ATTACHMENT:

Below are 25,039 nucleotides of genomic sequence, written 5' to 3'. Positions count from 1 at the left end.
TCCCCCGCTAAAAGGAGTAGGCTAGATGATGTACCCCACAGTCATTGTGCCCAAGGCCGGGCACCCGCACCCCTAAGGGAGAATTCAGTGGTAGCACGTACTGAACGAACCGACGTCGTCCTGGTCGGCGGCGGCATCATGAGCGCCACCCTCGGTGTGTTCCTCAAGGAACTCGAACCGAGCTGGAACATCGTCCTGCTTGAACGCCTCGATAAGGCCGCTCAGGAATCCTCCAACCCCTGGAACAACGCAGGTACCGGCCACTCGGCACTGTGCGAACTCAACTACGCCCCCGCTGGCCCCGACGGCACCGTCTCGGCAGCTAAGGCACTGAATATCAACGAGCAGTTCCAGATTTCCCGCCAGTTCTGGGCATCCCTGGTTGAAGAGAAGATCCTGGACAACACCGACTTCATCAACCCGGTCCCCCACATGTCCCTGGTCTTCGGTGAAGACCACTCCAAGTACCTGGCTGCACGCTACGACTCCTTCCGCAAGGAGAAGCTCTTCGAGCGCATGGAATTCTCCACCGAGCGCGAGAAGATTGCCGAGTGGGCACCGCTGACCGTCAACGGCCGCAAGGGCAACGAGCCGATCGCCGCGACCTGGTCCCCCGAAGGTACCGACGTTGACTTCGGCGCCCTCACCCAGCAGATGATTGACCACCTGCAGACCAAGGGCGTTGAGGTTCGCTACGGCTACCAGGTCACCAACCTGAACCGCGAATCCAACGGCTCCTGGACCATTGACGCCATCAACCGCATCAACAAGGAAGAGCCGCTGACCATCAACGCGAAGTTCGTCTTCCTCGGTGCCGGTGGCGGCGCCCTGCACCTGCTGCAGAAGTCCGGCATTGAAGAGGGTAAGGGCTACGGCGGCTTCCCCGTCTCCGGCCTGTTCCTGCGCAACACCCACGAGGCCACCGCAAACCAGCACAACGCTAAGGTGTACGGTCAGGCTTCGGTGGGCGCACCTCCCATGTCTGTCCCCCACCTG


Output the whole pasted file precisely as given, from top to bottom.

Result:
Below are 25,039 nucleotides of genomic sequence, written 5' to 3'. Positions count from 1 at the left end.
TCCCCCGCTAAAAGGAGTAGGCTAGATGATGTACCCCACAGTCATTGTGCCCAAGGCCGGGCACCCGCACCCCTAAGGGAGAATTCAGTGGTAGCACGTACTGAACGAACCGACGTCGTCCTGGTCGGCGGCGGCATCATGAGCGCCACCCTCGGTGTGTTCCTCAAGGAACTCGAACCGAGCTGGAACATCGTCCTGCTTGAACGCCTCGATAAGGCCGCTCAGGAATCCTCCAACCCCTGGAACAACGCAGGTACCGGCCACTCGGCACTGTGCGAACTCAACTACGCCCCCGCTGGCCCCGACGGCACCGTCTCGGCAGCTAAGGCACTGAATATCAACGAGCAGTTCCAGATTTCCCGCCAGTTCTGGGCATCCCTGGTTGAAGAGAAGATCCTGGACAACACCGACTTCATCAACCCGGTCCCCCACATGTCCCTGGTCTTCGGTGAAGACCACTCCAAGTACCTGGCTGCACGCTACGACTCCTTCCGCAAGGAGAAGCTCTTCGAGCGCATGGAATTCTCCACCGAGCGCGAGAAGATTGCCGAGTGGGCACCGCTGACCGTCAACGGCCGCAAGGGCAACGAGCCGATCGCCGCGACCTGGTCCCCCGAAGGTACCGACGTTGACTTCGGCGCCCTCACCCAGCAGATGATTGACCACCTGCAGACCAAGGGCGTTGAGGTTCGCTACGGCTACCAGGTCACCAACCTGAACCGCGAATCCAACGGCTCCTGGACCATTGACGCCATCAACCGCATCAACAAGGAAGAGCCGCTGACCATCAACGCGAAGTTCGTCTTCCTCGGTGCCGGTGGCGGCGCCCTGCACCTGCTGCAGAAGTCCGGCATTGAAGAGGGTAAGGGCTACGGCGGCTTCCCCGTCTCCGGCCTGTTCCTGCGCAACACCCACGAGGCCACCGCAAACCAGCACAACGCTAAGGTGTACGGTCAGGCTTCGGTGGGCGCACCTCCCATGTCTGTCCCCCACCTG